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About knit247

  • Birthday January 18

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    NC, USA

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  • Location
    Baden-Württemburg, Germany
  • Interests
    knitting, crochet, learning to sew
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  1. What grammar and writing curricula would you all suggest for a motivated 5th grader? She has a very basic grasp of grammar concepts, and no real experience with writing beyond simple sentences and writing letters to family and friends. I do have the R&S books starting with book 3, however, I am open to most any curriculum that will get her "caught up" to where she should be as a 5th grader. TIA!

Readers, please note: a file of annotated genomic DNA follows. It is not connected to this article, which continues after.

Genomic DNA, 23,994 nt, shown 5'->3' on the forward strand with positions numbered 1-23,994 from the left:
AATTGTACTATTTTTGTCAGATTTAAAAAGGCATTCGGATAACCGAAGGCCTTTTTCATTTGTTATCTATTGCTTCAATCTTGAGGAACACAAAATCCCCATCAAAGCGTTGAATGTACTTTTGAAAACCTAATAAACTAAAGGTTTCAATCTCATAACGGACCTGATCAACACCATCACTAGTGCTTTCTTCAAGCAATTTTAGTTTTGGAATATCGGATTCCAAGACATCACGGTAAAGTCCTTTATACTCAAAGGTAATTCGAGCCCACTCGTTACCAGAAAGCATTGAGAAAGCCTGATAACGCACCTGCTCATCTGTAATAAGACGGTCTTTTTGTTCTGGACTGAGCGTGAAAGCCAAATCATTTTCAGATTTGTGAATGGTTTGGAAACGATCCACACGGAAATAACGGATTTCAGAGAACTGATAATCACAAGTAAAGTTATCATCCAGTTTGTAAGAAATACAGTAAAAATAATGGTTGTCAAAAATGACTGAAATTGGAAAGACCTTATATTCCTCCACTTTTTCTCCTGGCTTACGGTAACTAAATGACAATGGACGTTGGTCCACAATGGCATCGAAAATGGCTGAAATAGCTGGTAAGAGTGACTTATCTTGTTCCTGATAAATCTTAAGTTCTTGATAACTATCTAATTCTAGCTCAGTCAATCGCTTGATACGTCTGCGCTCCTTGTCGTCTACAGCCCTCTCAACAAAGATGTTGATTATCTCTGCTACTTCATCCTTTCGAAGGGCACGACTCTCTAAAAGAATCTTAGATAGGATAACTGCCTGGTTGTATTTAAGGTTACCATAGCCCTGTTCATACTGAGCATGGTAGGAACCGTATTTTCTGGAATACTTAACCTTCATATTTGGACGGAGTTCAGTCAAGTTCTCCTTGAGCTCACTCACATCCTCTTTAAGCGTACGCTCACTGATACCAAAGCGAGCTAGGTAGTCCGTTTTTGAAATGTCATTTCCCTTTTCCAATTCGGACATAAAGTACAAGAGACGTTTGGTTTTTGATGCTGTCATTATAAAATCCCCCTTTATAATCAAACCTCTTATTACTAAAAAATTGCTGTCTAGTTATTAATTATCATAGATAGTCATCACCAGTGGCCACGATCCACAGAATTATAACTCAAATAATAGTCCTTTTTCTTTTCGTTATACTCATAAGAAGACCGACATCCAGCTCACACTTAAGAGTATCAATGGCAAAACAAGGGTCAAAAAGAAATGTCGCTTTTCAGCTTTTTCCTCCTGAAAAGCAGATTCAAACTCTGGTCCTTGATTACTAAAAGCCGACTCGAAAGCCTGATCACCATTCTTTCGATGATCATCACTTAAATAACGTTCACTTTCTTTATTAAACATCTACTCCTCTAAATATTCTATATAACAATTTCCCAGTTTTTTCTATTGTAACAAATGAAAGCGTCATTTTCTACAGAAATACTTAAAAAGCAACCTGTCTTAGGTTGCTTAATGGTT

2. Spelling / vocab. question: we've used Spelling Workout from the start with my daughters (7th and 4th grade ages). Both are "natural spellers" and for the most part simply *tolerate* the SWO lessons. I wonder if I should have them finish the series (my oldest has just 1 book to go), or if there is some sort of vocabulary or root words program that would be of more benefit. Does anyone have any thoughts on this? I am the type to just keep plugging along with what we have, but have this nagging feeling that we are wasting time by sticking with a formal spelling program...spelling